Regulate Halloween Candy and Teach Valuable Life Lessons

With over 600 pounds of Halloween candy given out each and every Halloween, how do we, as parents, regulate our children’s candy intake without detracting from the Halloween fun?

If you ask Jimmy Kimmel, he would say “Parents should eat it all!” which is exactly what he told his daughter.

Check out this video for a little laugh.

Alright, alright…it was a good joke, but on to more serious stuff.

What the heck do we do with our children’s huge pile of Halloween candy?

Not to fear, I’ve outlined 5 effective tricks (pun intended) to regulate Halloween candy – without destroying your kids lives – while also teaching them valuable life lessons.

5 Tricks to Regulate Halloween Candy

Regulate Halloween Candy

Kids crave what’s off-limits.

It’s basic human nature.

The more we restrict something – like Halloween candy – the more kids are going to want it.

So what’s the trick?  How can we regulate the amount of Halloween candy they eat without them noticing?

Here are some tricks for the treats.

Trick 1: Sort Halloween Candy Immediately

There’s no need to store pounds of Halloween candy in the pantry for months.  The faster you can get it out of the house the better.

Throw Away Some Halloween Candy

Start immediately by tossing anything opened, or slightly opened.  Also, if your child has allergies, quickly toss all potentially dangerous candy your child is allergic to.

Reduce the Rest

Then, focus on thinning out the rest.  Get rid of:

  • Candy your kids don’t like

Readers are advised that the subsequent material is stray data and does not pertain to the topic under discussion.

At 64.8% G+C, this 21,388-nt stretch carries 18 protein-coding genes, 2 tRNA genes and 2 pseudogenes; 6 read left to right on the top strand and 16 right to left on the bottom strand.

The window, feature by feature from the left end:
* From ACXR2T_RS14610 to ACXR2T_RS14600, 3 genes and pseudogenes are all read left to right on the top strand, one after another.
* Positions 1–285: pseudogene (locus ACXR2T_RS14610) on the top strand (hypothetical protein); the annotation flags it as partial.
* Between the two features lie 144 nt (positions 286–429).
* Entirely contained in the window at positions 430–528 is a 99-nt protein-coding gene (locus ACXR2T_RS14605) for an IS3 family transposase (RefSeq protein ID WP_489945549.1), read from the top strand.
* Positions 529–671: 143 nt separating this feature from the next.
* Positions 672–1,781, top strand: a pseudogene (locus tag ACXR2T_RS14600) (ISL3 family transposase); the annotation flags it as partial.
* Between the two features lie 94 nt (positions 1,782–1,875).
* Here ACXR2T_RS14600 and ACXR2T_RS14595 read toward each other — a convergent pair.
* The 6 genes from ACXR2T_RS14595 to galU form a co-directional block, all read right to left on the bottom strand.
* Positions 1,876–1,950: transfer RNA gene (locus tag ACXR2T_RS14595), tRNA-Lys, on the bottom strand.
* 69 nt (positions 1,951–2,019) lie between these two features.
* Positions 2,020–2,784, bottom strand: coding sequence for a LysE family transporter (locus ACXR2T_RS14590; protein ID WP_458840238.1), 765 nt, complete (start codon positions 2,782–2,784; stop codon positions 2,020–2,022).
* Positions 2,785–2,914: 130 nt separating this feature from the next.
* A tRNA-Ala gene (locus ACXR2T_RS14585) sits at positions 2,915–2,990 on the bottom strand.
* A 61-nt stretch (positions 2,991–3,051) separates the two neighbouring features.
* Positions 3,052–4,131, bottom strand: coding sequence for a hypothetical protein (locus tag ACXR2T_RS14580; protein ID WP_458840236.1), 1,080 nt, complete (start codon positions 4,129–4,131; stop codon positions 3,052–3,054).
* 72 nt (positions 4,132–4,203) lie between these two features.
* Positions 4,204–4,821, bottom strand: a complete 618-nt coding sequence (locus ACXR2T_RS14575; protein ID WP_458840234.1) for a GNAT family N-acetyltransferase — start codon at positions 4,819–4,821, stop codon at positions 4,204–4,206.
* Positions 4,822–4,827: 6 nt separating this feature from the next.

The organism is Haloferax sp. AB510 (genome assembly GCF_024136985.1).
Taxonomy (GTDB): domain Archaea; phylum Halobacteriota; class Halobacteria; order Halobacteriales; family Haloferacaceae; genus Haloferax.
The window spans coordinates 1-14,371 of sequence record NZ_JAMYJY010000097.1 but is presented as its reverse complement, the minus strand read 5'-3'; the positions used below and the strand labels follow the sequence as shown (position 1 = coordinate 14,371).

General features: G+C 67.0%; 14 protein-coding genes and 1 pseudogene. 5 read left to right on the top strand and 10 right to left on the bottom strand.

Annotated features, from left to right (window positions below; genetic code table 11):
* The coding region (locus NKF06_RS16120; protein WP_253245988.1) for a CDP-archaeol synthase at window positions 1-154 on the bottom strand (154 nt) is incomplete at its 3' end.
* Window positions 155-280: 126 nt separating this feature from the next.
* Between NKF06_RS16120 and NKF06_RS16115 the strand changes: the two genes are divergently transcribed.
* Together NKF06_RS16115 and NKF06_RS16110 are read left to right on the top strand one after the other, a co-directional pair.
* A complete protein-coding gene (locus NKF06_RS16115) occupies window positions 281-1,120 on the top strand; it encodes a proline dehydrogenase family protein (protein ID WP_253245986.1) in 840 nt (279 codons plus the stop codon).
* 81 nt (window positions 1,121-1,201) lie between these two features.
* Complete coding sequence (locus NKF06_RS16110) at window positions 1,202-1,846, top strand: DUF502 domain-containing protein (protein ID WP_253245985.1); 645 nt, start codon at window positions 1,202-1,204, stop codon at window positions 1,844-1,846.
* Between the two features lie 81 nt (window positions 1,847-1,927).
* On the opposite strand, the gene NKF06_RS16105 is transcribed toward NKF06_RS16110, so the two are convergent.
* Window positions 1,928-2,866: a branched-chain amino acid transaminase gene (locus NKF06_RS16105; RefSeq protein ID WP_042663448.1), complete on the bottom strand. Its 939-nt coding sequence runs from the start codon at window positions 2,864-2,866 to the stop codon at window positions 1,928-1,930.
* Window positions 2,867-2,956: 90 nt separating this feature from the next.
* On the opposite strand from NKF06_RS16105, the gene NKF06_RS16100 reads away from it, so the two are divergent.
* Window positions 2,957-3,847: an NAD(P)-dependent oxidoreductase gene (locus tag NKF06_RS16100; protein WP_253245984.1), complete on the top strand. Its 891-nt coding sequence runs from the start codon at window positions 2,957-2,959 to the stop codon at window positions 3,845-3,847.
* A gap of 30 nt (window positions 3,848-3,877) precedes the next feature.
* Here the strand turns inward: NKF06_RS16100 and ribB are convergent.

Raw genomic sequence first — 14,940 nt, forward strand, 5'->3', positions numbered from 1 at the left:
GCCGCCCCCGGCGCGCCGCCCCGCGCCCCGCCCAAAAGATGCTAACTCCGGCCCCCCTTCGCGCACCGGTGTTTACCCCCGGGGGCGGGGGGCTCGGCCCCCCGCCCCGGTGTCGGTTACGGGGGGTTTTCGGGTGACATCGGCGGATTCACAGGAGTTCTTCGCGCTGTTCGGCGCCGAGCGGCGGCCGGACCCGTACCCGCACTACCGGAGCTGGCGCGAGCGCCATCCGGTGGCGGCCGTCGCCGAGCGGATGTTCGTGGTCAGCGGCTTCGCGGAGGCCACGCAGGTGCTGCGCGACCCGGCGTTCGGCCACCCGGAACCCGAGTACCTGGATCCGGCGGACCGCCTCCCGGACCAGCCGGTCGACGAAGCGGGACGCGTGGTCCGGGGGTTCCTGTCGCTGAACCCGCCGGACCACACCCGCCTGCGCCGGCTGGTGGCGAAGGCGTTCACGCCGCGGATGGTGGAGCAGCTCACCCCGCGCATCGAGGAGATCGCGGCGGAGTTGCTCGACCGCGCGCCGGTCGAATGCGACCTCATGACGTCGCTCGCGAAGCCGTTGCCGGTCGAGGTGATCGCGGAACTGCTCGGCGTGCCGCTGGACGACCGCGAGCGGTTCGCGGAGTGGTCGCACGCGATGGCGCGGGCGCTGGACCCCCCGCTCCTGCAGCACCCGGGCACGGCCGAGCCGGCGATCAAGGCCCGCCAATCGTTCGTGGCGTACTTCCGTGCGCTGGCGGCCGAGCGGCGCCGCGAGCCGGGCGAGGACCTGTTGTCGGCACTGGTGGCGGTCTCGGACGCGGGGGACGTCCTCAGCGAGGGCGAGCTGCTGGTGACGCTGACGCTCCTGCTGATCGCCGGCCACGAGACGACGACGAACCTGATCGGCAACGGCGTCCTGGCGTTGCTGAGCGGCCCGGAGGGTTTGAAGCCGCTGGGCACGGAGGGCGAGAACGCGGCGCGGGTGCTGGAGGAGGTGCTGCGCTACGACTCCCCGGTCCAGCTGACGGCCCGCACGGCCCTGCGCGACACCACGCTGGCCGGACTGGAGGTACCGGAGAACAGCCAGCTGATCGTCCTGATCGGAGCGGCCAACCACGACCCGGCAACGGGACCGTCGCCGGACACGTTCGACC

• Anything with multiples – you don’t need more than a few of each type
  • Candy that contains peanuts – they’re the worst
  • Any candy containing gluten

Ever wonder why you might consider avoiding peanuts and gluten?  Check this out.

Trick 2: Teach your Children About Sugar

Sugar is very addictive and can cause very serious problems.

By teaching your children the importance of regulating their sugar intake now, while they’re young and faced with temptation, you establish a solid, healthy foundation for them to grow and build upon.

What is a “Healthy” Amount of Sugar?

Is there a “healthy” amount of sugar?

Maybe…ZERO.

But…I understand that’s not always the case, and certainly not the case on Halloween.

According to recent Dietary Guidelines, no more than 10% of your total daily calories should come from sugar.

OK…how much is that?

Let me break it down for you.

See this great info-graphic that shows you how to to calculate what Dietary Guidelines would say is the Maximum Grams of Sugar.

Check out this Free Calculator to calculate your Daily Calorie Intake and use the formulas below.

How to Calculate Maximum Grams of Sugar

The maximum grams of sugar calculated above are for the WHOLE day – breakfast, lunch, dinner, AND dessert.

Sugar is not limited to Halloween candy; it’s everywhere in our western diet.  Even foods you never would have expected like:

  • Ketchup
  • Chicken Broth
  • Canned Tomatoes
  • Salad Dressing

The list goes on and on.

Meaning…your 62 grams of sugar may look like 16 grams by the time to you get to dessert.

I like seeing the numbers, but in case you don’t like numbers as much as I do, here’s what 16 grams of sugar looks like.

16 Grams of Sugar
  • 2-3 “Fun-Size” Candies
  • 1/4 cup of Candy Corn
  • 6 Chocolate Kisses
  • 5 Tootsie Rolls
  • 8 mini Twizzlers

You get the picture, right?

It’s certainly not half the bag of Halloween candy…barely a handful.

Trick 3: Halloween Candy is NOT a Reward

Whatever you do, please, please, please don’t offer Halloween candy as a reward for good behavior.

This has the potential to completely rewire your child’s brain into thinking candy, or other sugary treats, is a reward.

This type of thinking has the potential to completely alter your child’s lifestyle and can cause serious problems later in life.

Save the Halloween candy for designated dessert options and reward your children in other ways with toys, fun activities, and lots of hugs and kisses.